Risk factors for developing AF include older age, male sex, prior AF, hypertension and congestive cardiac failure.

Up to 80% of patients who develop AF will revert to sinus rhythm within 24 hours.

The average blood loss during “on-pump” cardiothoracic surgery is 1 liter.

3-5% of patient have significant blood loss (>100 ml per hr for 2 hours). This percentage increases to approximately 19% with emergency cases post-thrombolysis.

Surgical re-exploration is required in approximately 2% of patients undergoing CABG.

AKI complicates 30-40% of pediatric and adult cardiothoracic surgeries.

AKI requiring dialysis occurs in 1.5% of patients.

Risks for developing AKI include age, diabetes, previous renal function, surgery type, preoperative IABP, LV ejection fraction <35% and chronic obstructive lung disease.

In a retrospective review of over 7,000 cardiothoracic surgery patients, 14.5% developed perioperative heart failure.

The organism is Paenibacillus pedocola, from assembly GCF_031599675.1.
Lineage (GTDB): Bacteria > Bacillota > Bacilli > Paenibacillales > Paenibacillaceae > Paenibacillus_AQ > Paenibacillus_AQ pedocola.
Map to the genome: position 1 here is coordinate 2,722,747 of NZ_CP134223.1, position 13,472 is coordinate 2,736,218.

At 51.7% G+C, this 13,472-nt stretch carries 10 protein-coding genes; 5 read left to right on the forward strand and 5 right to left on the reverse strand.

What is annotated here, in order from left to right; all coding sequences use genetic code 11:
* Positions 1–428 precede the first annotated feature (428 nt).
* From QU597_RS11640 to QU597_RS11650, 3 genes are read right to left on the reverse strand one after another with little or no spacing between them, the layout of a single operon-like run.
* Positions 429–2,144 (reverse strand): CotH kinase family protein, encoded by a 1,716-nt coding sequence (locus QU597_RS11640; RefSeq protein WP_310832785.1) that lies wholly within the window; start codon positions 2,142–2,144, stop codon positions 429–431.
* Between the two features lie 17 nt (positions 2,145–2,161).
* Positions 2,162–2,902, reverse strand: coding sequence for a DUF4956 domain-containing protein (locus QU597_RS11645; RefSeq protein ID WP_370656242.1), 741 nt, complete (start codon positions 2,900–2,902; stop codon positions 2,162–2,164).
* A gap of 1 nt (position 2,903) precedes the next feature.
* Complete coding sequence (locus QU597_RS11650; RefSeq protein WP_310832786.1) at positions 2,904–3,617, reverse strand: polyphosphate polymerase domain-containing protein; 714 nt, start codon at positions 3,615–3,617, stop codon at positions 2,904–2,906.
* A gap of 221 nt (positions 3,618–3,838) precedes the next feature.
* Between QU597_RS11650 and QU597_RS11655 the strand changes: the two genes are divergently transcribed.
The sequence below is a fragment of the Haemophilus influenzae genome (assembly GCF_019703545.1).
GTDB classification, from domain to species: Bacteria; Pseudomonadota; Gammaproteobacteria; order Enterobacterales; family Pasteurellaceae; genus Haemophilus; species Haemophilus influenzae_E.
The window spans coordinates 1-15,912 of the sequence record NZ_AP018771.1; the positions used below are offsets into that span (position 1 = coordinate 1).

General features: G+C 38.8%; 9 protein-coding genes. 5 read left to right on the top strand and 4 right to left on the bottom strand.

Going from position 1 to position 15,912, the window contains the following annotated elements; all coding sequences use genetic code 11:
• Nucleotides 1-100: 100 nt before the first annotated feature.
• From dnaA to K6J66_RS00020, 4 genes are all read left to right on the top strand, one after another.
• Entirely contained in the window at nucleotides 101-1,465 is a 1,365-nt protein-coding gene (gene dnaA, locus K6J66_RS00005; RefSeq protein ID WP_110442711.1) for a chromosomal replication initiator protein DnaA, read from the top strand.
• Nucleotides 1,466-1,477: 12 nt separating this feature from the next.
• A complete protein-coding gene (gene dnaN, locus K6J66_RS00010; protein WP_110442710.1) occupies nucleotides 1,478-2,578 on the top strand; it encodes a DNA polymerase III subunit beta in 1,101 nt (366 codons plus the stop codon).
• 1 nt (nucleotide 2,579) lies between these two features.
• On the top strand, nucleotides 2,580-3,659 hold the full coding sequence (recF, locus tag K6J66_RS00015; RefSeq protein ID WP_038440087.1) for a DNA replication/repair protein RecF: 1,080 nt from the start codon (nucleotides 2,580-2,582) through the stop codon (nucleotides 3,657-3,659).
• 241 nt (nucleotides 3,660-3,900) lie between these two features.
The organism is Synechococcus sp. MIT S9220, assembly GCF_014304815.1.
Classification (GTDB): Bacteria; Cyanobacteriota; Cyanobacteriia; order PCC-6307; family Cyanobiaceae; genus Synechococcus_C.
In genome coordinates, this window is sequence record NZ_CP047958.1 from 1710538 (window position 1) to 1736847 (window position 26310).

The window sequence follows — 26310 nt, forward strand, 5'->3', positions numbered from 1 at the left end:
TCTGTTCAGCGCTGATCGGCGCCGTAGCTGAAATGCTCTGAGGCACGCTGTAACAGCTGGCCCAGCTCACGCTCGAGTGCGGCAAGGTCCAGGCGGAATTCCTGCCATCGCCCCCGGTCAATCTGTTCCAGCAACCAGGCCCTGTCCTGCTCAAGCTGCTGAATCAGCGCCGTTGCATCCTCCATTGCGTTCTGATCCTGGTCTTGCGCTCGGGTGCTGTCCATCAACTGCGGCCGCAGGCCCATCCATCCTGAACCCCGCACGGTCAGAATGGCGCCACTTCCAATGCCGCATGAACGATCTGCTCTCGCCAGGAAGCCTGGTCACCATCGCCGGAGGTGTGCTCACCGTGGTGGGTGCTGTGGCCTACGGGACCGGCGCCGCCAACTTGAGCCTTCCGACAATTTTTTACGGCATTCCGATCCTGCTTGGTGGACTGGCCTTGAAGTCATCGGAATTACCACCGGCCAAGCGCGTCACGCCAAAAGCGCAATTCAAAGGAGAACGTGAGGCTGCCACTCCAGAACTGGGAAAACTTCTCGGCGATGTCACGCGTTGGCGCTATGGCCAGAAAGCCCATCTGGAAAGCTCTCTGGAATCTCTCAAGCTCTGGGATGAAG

This is similar to other studies, which have reported that IABPs are required peri-operatively in 8-12% of cardiac surgical patients.

Factors shown to increase the likelihood of perioperative heart failure are age, preoperative serum creatinine, and an associated mitral valve procedure.


Atrial fibrillation after surgery is associated with increased morbidity and mortality.

It is associated with increased length of ICU stay, perioperative infarction, persistent congestive cardiac failure and stroke.

There is a significant increase in in-hospital (5.95% vs. 2.95%) and 6-month (9.36% vs. 4.17%) mortality in patients with postoperative AF versus those without.

Postoperative bleeding and transfusion is associated with increased cost, increased infections and increased mortality.

Hazard ratios for mortality for patients requiring transfusion are 6.69 (95% CI 3.66 – 15.1) for 0 -30 days and 2.59 (95% CI 1.68 – 4.12) for 31 days to 1 year.